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Hike in quota for Muslims: KCR faces legal, political battle

V Rishi Kumar Hyderabad | Updated on January 15, 2018 Published on March 28, 2017

Telangana Chief Minister K Chandrasekhar Rao had made a poll promise of 12 per cent reservation to Muslims (file photo)

BJP miffed over religion-based reservation; apex court may insist on 50% cap

Telangana Chief Minister K Chandrasekhar Rao’s (KCR) steadfast resolve to pave the way for separate quota for Muslims under backward classes is fraught with several challenges, including hiking the reservation cap and getting over legal hurdles.

On the last day of the ongoing Budget session of the State Assembly, KCR announced that a special session would be convened within a week to pass the Quota Bill, much to the displeasure of BJP members, who have been articulating against reservations based on religion in the past too.

BJP leader Kishan Reddy said: “BJP will fight politically and legally against this religion-based reservation. This is an effort to extend reservations to Muslims on the lines of Tamil Nadu.”

He sought to know whether by bringing Muslims under the backward category, KCR is doing good or bad to the BCs.

It is not clear at present if the quota will be increased to 9 or 12 per cent from the existing 4 per cent now. The Backward Classes Commission set up by the State had recommenced 9 per cent.

KCR had said he plans to take up the issue with the Centre and the Supreme Court after the passage of the Quota Bill. The earlier reservation issue is pending in the Supreme Court.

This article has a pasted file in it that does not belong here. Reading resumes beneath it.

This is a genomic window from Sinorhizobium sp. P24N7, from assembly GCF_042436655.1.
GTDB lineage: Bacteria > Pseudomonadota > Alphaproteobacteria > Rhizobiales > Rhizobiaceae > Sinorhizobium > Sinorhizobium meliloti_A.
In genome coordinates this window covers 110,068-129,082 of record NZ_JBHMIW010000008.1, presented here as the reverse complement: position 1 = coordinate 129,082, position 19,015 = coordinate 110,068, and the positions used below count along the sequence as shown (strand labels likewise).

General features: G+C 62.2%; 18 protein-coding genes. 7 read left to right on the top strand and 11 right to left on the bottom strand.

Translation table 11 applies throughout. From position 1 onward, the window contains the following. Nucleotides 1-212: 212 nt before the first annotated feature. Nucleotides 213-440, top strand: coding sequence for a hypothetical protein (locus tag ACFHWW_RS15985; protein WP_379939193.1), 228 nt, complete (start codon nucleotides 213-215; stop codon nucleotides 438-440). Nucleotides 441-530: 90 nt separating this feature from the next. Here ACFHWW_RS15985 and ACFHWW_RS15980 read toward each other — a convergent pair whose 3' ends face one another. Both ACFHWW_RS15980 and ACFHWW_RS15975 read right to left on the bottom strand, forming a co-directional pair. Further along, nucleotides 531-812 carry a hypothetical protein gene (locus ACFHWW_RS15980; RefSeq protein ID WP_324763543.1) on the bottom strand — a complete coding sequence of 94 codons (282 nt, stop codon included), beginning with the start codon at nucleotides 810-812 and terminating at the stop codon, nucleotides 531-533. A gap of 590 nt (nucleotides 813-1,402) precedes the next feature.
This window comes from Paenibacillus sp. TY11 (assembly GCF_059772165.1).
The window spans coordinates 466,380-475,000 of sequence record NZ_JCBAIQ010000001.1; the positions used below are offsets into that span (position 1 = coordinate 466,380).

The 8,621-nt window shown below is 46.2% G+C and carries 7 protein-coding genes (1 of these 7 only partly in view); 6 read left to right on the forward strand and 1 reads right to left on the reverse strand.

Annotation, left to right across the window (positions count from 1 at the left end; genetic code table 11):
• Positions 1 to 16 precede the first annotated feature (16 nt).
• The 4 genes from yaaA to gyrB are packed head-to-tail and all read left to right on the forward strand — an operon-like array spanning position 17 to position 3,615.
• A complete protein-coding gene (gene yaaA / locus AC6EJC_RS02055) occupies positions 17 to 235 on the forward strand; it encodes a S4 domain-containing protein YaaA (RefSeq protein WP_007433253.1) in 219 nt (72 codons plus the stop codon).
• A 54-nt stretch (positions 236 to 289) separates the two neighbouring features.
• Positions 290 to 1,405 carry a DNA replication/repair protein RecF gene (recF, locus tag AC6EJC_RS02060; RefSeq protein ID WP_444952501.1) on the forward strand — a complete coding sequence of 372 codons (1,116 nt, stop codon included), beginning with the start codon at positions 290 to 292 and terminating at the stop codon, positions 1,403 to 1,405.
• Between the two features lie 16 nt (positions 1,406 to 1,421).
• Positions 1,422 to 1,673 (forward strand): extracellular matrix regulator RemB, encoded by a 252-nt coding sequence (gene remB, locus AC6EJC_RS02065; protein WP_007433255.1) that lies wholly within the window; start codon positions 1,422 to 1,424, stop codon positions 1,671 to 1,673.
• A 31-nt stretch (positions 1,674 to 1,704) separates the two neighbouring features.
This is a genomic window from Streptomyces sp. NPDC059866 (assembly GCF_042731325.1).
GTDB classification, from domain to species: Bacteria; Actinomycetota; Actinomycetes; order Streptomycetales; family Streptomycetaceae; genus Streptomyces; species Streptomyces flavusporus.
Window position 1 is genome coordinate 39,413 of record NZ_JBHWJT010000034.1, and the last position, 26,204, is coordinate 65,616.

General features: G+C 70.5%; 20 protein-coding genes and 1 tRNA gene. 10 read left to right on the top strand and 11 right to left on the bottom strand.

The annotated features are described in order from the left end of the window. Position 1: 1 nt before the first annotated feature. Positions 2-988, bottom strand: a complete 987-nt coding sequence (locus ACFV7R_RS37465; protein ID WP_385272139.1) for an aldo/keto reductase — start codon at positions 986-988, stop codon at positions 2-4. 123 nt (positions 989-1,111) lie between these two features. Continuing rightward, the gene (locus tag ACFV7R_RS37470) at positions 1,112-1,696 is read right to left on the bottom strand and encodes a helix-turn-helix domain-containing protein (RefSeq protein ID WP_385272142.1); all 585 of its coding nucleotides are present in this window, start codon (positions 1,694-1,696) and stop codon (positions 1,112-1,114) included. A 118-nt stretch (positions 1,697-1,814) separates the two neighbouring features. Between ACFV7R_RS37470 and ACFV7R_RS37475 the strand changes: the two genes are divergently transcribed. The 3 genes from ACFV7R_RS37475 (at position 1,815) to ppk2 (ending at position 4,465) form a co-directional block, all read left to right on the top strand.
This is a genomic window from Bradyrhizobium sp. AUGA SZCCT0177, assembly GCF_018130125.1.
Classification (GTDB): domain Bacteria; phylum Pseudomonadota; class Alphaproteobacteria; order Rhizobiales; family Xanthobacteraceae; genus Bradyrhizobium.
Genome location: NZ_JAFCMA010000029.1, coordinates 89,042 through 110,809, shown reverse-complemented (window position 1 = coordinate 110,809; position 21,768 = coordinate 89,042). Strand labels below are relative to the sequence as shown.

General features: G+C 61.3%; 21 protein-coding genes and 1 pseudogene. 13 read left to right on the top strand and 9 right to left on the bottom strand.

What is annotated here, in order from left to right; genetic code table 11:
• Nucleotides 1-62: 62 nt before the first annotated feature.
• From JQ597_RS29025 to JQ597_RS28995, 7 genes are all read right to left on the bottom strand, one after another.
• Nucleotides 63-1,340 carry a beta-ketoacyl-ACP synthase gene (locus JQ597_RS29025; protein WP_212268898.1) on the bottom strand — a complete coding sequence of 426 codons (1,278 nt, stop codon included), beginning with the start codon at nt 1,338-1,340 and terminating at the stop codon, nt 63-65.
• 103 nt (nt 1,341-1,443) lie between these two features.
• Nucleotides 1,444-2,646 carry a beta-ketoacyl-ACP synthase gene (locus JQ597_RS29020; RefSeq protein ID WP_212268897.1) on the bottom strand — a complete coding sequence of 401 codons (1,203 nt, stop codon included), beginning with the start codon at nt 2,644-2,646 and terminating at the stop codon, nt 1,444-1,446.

While the CM said this is based on socioeconomic issues and backwardness rather than on religious grounds, the BJP sees this as a move to provide a religious twist in a different form.

Referring to Tamil Nadu, where reservations go well beyond the 50 per cent cap, KCR believes a big chunk of population in the State (above 50 per cent) are economically backward.

During elections, he had promised to provide 12 per cent reservation to Muslims in educational institutions and employment in government. Telangana has a 12.7 per cent Muslim population as per the 2011 census.

Andhra Pradesh, before the bifurcation, had extended 4 per cent reservation for Muslims. This was sought to be hiked to 5 per cent by the late YSR Reddy government but was struck down by the High Court, as it violated the 50 per cent cap on reservations.

The matter is now under the consideration of the Supreme Court and till the final verdict, 4 per cent reservation is permitted in both the States.

In the backdrop of the 50 per cent cap, the proposed move to extend 12 per cent reservation promises a long-drawn political issue.

To achieve this, the KCR government would have to cross two major hurdles — one, a legal battle in the Supreme Court and two, managing to get the Centre’s concurrence on crossing 50 per cent reservation.

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Published on March 28, 2017
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